These are the thoughts and takeaways from the latest ER Think Tank (ERTT) held on Thursday 4th October 2012 hosted by Marks and Spencer’s Anna Moore (Head of Employee Relations), titled ‘Linking ER and Engagement – a Help or Hindrance?’
The following summary has been prepared to reflect a segment of the discussion held amongst senior HR and ER professionals from leading UK and other international businesses. Specific company details, experiences and examples have been omitted from this summary as all discussions are held under ‘Chatham House Rules’.
Engagement is a characteristic that all businesses want instilled in their workforce, namely for its obvious correlation with retention, absenteeism and productivity. However, which HR function takes direct ownership for driving engagement within the wider business? It was suggested that rather than developing specific engagement activities, perhaps the emphasis should be placed on making existing initiatives and procedures as engaging as possible.
For instance, the London Olympics was quite possibly one of the greatest vehicles to have strengthened engagement amongst employees – and in many cases it wasn’t even intentional! However, one of the biggest challenges remaining for businesses is now maintaining and developing engagement levels during a time when companies are seeing a change freeze. What will be key is to understand exactly what makes employees ‘tick’ and therefore create engagement plans around existing and future organisational initiatives. Additionally, management teams need to be clear about creating and communicating learning and development opportunities for staff to avoid both new and long standing employees feeling ‘stuck’ and as a consequence disengaged.
A general theme observed from the Think Tank was that organisations should focus efforts on a more organic use of engagement by showcasing a more human side to the company. This can be achieved by encouraging management teams to get involved in the more operational side of the business to strengthen relationships with staff. Additionally, managers must be educated on effectively communicating with their staff and not be seen to be ‘sat behind screens’. This type of interaction is crucial, as whilst staffs’ identification with the employing brand is important, ultimately deeper engagement and commitment is built as a result of an employee’s relationship with their line-manager. It begs the question, is corporate engagement which isn’t fronted and embraced by line-managers a waste of time and money?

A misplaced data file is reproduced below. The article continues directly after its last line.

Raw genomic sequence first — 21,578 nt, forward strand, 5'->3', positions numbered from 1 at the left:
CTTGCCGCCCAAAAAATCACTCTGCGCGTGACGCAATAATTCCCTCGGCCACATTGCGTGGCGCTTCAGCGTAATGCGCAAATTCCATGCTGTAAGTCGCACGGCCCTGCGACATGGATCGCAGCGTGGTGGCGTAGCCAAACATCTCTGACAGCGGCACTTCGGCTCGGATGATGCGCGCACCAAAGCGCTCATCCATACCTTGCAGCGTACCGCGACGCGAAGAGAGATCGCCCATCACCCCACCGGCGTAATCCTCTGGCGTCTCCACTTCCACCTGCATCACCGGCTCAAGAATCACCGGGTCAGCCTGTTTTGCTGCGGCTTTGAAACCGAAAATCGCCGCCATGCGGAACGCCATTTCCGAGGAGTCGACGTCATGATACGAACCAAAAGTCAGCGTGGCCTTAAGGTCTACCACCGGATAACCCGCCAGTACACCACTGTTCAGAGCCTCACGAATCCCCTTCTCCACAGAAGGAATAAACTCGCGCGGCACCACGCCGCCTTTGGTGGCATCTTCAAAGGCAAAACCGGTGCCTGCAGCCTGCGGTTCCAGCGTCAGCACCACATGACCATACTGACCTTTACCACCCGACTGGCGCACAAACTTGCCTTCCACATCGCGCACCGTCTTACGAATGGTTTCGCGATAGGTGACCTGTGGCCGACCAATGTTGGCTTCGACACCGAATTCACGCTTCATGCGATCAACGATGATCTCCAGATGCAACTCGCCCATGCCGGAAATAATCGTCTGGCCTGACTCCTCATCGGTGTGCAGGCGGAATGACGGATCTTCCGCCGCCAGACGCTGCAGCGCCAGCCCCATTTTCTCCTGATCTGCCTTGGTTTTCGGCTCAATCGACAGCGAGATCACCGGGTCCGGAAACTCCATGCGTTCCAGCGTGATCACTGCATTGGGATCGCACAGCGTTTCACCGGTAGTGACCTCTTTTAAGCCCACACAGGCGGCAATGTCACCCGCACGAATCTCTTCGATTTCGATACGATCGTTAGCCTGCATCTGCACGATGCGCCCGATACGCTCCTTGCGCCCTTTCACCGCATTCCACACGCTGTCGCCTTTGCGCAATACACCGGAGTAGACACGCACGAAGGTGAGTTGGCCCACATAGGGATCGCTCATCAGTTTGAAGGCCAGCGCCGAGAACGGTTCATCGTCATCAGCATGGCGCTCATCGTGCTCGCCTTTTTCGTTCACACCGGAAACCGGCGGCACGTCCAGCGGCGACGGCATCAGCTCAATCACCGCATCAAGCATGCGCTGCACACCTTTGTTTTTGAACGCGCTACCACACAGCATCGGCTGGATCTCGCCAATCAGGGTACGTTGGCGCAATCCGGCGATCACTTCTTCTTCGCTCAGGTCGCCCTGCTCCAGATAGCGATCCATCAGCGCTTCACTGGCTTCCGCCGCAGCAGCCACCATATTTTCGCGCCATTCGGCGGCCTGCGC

Our experts’ views:
a) Research your employees and find out when their Birthdays are. Personalising communication to send them Birthday messages is a simple way of building engagement and showing a personal side to the business.
Creating organic engagement is great in theory, however unless line-managers are actually engaged with the business themselves it’s fairly unlikely that their teams will be. One way to heighten engagement levels from management is to demonstrate trust. By skilling up line-managers to advise and handle some internal issues (grievances etc.) which might have historically been escalated to HR, you are granting them process control and also preventing HR Business Partners / ER professionals being unnecessarily involved.
Making this simple change demonstrates trust, educates the line-manager population and can actually improve lines of communication between managers and employees by increasing face to face engagement. Additionally, by teaching line-managers how to advise on HR related matters you can prevent internal issues from escalating higher. Our ER experts suggest that ROI can be measured by capturing grievances on a ‘near miss basis’ to highlight how beneficial the scheme is as a prevention method.
Our experts’ views: